The Village Market still carries mint-flavored Juul pods, despite Juul’s recent announcement that they would no longer sell them. This, along with other concerns—the Village Market is not listed as a retailer on the Juul website—has led students to question the validity and safety of these pods.
On Oct. 29, 2019, a former Juul executive filed a lawsuit alleging that the electronic cigarette company knowingly shipped approximately one million contaminated mint-flavored Juul pods to retail distributors.
You can still find mint-flavored pods, however, at the Village Market.
“That’s because Juul themselves aren’t supplying them,” a student, who was granted anonymity due to health issues, said. “But it’s not illegal to sell mint. So that’s probably an old batch.”
For students without a reliable means of off-campus transportation, the Village Market is the only way for Juul users to get their pods.
“[Juul] helped me stop smoking [combustible cigarettes],” Zoë Engle ’21 said. “Recently, it’s been harder to get off campus to get pods. I’ve been spending most of my time using Market pods, but they’re kind of scary.”
Engle has found that the Market’s pods leak and drain unusually fast.
“I’ve been buying a lot more—spending a lot more money, obviously,” Engle said. “It’s just because they keep leaking. I know people who have purchased [Market pods] and give them to other people because they don’t want them. I know five people, who were heavy [Juul users] the past two years, who quit in the past two months because they feel the Market pods aren’t the same as other pods they’ve been buying.”
Engle also reports a stale taste and orange color.
“I’ve only tried the mint ones at the Market,” she said. “Mint pods are supposed to be clear, and the Market ones are this weird color. The clear ones are typically how you know you’re getting safe pods, at least that’s what I’ve been taught. With the Market, they’re all orange.”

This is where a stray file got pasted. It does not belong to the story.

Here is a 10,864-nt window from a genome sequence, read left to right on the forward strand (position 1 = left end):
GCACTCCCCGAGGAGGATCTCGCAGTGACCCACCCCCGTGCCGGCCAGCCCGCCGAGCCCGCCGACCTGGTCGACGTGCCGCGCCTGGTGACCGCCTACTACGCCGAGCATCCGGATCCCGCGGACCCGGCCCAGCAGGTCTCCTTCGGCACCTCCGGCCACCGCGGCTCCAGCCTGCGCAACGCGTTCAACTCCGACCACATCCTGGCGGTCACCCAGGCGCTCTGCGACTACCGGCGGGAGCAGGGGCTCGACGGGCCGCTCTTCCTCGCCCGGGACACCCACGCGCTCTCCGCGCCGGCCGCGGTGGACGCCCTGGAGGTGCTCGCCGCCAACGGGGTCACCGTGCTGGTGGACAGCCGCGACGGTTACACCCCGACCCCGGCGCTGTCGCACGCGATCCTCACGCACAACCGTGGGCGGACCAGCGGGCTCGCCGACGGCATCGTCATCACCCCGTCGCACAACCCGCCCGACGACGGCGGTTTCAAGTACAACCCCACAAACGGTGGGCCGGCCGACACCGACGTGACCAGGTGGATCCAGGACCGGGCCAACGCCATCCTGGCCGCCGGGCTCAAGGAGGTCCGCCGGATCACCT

Engle isn’t the only Juul user to report problems with pods from the Village Market. Other students have reported coughs, chest pains and stomach problems.
“I started having seizures after buying these pods and using these pods,” a student who was granted anonymity due to medical privacy, said. “I have a history with seizures, but nothing in my life had changed other than these pods. That was the only independent variable coming into my life. I started having seizures from them, and once I stopped using them, I stopped having seizures.” The student had used Juul pods for two years, and the mint-flavored pods had not previously caused them any health complications. The student also claimed that the pods tasted strange, leaked e-liquid and did not properly fit in the Juul device. Scanning the packaging’s QR code did not provide any identification of the product.
The Juul website offers a registered retail store locator, which customers can use to search for the nearest licensed retailer that carries Juul products. Four locations are registered in Mount Vernon: Cheap Tobacco, Speedway 9193, Mt. Vernon Express and Mount Vernon Marathon. No locations are displayed in Gambier, despite the fact that the Village Market has sold Juul products since the start of the semester.